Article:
Sixty-five parks over 118,000 acres is a lot of ground for a police department to cover, as the 64 officers of the East Bay Regional Park District must do.
Fortunately, they get help from the district's volunteer safety patrol, a group of more than 200 volunteers who roam parks throughout Alameda and Contra Costa counties on horseback, foot or bicycles, and even with canine companions.
"They're extra sets of eyes and ears for us," said Lt. Jon King, of the park police.
And often, he said, it's easier for the volunteers to educate park visitors.
"It's one thing for a police officer to be there like, 'You can't do this,' " King said. "It's another for a fellow cyclist to do that."
The volunteer safety patrol was built up around the need for more bike patrols and education as bicycling exploded in popularity in the late 1980s, said King, who helped develop the program after he joined the park police in 1985.
While a horseback patrol already existed, officers felt a need to have bicyclists out there to "educate their own."
"It's kind of nice to be able to talk to other bicyclists," said Carl LaRue, a Hayward resident who is head of the bike safety patrol. "They have a tendency to listen better to (other) cyclists than to hikers -- we have more of a connection with them."
A typical volunteer bike shift for LaRue is a couple of hours at whichever park he wants -- there is no set schedule, although volunteers are expected to check in with the Police Department to let them know they are going out on patrol.
Wearing his park district shirt while on patrol, LaRue is often flagged down by fellow cyclists, hikers or equestrians who may have questions or need direction. Sometimes, he has to remind visitors to follow park rules, such as having dogs on a leash or keeping their bikes off certain narrow trails. But as unsworn civilians, volunteers can't enforce the rules.
"We are diplomats, not police officers," said hiking patrol member and former park district media representative Ned McKay. "We're supposed to be tactful in our interactions with the public."
Besides devoting eight hours a month to patrolling, which can include reporting misbehavior on the trail, noting hazardous trail conditions, and offering assistance and information to the public, safety patrol volunteers attend monthly meetings. The meetings provide volunteers with updated trail conditions and park guidelines and sometimes include guest speakers who cover everything from protocol for dealing with wildlife to bike maintenance for the bike patrol.
Volunteers are also expected to help out with one event hosted by the park district per year, such as the wildflower festival or a parade. To become a member of the safety patrol, potential members must fill out an application and undergo a background check, said Heather Gilfillan, the district's volunteer coordinator. Applicants are required to attend a training conference and do a tryout to determine their ability to interact with the public and ensure they can ride a bike or change a flat tire.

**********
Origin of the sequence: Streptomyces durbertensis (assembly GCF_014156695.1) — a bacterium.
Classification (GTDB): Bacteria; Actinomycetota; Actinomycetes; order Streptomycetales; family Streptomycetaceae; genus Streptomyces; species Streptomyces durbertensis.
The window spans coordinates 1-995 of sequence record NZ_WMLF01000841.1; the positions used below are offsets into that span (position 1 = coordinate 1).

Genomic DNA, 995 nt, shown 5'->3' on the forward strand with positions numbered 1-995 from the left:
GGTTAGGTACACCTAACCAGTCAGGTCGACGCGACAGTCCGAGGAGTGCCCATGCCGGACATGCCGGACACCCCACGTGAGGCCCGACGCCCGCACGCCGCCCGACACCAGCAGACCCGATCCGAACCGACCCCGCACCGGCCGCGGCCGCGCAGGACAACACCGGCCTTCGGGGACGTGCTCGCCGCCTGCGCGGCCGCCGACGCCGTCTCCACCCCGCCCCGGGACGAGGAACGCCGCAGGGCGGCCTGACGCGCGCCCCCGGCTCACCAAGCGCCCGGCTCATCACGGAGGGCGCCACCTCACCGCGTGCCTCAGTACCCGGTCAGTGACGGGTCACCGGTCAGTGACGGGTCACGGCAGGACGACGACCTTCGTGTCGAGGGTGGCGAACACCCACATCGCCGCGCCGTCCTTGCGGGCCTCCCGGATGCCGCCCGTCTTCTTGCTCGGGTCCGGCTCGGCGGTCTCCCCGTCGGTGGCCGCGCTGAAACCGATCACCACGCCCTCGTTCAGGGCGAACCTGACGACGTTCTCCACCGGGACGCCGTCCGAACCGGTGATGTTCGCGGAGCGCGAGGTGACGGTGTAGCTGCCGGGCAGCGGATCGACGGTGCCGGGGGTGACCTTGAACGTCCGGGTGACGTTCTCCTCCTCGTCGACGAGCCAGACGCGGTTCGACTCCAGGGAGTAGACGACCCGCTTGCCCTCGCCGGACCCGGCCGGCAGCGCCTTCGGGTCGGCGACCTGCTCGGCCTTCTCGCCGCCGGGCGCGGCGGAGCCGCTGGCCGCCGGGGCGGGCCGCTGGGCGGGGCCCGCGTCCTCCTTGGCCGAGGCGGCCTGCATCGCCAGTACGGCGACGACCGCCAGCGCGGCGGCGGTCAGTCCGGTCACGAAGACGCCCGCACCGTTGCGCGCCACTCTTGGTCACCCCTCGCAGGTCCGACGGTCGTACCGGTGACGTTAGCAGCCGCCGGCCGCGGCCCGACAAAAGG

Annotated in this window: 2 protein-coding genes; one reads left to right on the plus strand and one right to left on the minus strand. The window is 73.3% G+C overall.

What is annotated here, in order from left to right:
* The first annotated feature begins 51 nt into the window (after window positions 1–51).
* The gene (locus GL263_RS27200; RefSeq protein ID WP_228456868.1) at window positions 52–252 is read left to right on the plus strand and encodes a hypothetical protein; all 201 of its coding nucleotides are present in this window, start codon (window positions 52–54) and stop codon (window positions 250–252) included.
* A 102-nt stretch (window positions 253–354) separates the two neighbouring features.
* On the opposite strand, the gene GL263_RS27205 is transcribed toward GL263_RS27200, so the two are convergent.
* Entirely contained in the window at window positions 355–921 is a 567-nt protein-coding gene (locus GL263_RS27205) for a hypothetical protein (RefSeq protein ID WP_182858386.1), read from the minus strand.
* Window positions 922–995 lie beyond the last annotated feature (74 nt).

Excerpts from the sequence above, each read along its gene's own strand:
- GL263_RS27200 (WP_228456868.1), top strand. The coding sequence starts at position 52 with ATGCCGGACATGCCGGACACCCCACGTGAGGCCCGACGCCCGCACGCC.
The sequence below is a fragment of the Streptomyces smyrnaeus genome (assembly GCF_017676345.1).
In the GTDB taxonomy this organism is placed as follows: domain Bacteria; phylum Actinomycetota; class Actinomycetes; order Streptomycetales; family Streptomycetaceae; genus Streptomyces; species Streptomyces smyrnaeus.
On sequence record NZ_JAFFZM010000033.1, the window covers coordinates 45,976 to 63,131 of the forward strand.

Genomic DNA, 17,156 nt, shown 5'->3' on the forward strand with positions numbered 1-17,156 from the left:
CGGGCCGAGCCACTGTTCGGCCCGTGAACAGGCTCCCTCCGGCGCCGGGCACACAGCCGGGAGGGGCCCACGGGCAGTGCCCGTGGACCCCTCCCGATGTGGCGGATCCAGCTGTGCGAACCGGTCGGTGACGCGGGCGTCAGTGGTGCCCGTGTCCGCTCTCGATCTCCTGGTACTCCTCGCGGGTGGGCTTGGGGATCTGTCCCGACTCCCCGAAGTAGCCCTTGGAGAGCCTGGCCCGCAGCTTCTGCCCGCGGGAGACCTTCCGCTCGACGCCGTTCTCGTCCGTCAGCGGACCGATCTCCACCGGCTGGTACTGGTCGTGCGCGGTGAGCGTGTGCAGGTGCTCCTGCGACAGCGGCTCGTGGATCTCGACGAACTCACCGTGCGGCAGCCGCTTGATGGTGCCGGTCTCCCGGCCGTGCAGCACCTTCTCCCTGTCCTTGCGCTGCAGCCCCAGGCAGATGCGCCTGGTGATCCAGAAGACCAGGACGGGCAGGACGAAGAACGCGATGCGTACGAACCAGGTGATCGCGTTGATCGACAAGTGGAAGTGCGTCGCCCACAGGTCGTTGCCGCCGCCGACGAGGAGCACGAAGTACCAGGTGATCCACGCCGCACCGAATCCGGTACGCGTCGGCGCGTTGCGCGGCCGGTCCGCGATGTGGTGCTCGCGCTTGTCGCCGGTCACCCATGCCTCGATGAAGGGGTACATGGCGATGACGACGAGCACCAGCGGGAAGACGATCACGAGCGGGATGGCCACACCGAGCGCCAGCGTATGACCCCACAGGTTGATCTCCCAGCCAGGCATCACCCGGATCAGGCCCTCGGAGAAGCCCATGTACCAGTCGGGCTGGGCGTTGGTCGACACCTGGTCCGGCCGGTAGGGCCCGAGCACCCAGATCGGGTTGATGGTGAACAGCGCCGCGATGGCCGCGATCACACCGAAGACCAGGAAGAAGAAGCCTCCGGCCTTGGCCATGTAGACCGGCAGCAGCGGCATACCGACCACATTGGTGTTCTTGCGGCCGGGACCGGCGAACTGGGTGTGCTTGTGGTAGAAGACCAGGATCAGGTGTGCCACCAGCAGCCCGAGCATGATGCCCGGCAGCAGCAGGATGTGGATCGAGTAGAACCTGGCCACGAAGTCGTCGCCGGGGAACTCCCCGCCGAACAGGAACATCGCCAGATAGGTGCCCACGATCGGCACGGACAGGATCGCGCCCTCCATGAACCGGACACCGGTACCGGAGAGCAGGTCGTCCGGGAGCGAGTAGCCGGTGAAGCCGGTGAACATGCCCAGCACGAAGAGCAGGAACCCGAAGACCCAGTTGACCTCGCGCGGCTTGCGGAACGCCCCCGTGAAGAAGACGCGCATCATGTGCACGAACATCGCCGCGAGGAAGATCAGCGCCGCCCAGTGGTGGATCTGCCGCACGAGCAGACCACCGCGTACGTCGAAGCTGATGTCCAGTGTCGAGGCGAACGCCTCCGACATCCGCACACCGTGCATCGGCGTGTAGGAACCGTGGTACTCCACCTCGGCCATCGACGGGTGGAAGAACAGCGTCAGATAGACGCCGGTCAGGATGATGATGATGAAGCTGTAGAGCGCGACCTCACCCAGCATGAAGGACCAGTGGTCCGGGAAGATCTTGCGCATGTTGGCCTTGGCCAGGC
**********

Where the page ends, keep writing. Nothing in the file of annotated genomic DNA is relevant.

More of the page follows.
But things get more complicated for volunteers who patrol with an animal companion -- namely dogs and horses, said Dale Boehme, head of the mounted patrol.
Potential mounted volunteers must undergo a daylong certification process with his wife, Barbara Boehme, who heads the certification program. Candidates -- who must have their own horse and can only patrol with the horse they are certified with -- ride along with mounted officers on trails to prove their horses won't get spooked by things blowing in the wind, dogs or other hazards.
The mounted patrol has about 50 teams, who function much like the bicyclists and hikers on the trails. In addition to the mounted patrol, the canine patrol and the bicyclist and hiker groups, the safety patrol had included a volunteer marine patrol to help marine officers in park district waters up until around 2008, when membership dwindled. Recently, however, interest has been renewed, and a new marine volunteer safety patrol group is in the works.
All the groups, said King, are a huge help to officers in times of trouble. In addition to the 20 members from each group who serve on the volunteer search and rescue group, the Police Department makes use of the extra eyes and ears of the volunteers during rashes of burglaries or when officers need extra visibility, such as the recent case of a search for a lost autistic man who was separated from his family.
Although they take up more than 100,000 acres of land in the East Bay, parks can be a lower priority for city police departments, who may be quicker to send an officer to someone's house than to a situation at a park, King said. So it's helpful to have not just a police force dedicated to the regional park district but a full-fledged volunteer base to support them.
"They're force multipliers for us," King said. "They see things we don't see."
For more information, go to http://parkpatrol.org or call 510-690-6580.